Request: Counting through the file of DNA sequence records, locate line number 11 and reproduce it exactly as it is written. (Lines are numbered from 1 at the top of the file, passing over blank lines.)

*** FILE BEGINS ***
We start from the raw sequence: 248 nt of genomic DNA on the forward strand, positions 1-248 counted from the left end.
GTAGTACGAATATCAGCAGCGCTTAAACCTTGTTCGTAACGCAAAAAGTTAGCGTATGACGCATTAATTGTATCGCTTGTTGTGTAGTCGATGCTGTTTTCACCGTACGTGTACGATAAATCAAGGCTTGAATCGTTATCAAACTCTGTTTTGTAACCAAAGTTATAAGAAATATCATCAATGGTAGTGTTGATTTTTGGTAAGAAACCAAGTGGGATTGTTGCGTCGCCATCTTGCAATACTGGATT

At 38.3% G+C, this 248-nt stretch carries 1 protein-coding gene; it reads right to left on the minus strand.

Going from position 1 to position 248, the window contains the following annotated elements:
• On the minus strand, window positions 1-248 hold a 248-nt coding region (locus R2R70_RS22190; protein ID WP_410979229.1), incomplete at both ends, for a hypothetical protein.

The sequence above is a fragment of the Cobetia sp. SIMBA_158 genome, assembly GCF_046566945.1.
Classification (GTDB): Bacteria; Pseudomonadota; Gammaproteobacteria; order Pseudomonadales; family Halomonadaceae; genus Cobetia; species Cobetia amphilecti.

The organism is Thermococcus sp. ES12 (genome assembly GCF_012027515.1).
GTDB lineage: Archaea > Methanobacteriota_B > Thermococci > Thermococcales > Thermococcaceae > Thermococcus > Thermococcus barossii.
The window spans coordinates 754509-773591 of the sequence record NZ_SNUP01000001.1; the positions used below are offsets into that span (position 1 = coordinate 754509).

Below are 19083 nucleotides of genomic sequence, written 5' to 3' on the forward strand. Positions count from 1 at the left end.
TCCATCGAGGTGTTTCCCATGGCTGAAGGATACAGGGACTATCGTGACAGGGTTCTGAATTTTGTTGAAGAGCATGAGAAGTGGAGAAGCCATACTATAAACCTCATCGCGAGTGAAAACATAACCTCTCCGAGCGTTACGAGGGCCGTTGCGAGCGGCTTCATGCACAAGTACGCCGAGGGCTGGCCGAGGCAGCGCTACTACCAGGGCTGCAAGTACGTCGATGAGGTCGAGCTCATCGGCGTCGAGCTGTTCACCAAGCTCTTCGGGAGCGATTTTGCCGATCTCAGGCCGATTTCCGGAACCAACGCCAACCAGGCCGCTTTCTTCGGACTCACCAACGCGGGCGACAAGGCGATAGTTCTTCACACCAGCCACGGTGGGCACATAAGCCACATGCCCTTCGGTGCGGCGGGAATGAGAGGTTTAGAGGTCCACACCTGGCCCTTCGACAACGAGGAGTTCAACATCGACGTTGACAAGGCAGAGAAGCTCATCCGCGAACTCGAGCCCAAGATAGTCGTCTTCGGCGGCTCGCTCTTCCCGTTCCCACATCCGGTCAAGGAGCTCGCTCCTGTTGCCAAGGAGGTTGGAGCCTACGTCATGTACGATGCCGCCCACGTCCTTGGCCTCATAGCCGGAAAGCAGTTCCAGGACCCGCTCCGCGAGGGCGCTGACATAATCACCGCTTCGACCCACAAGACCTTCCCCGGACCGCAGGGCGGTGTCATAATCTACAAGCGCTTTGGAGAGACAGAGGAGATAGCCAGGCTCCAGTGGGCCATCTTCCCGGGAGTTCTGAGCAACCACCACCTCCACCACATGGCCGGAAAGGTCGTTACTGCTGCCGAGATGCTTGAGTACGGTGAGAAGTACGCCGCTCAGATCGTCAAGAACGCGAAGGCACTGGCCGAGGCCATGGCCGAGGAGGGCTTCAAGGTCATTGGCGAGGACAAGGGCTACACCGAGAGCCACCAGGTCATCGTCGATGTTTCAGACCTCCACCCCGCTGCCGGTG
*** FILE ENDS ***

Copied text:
Below are 19083 nucleotides of genomic sequence, written 5' to 3' on the forward strand. Positions count from 1 at the left end.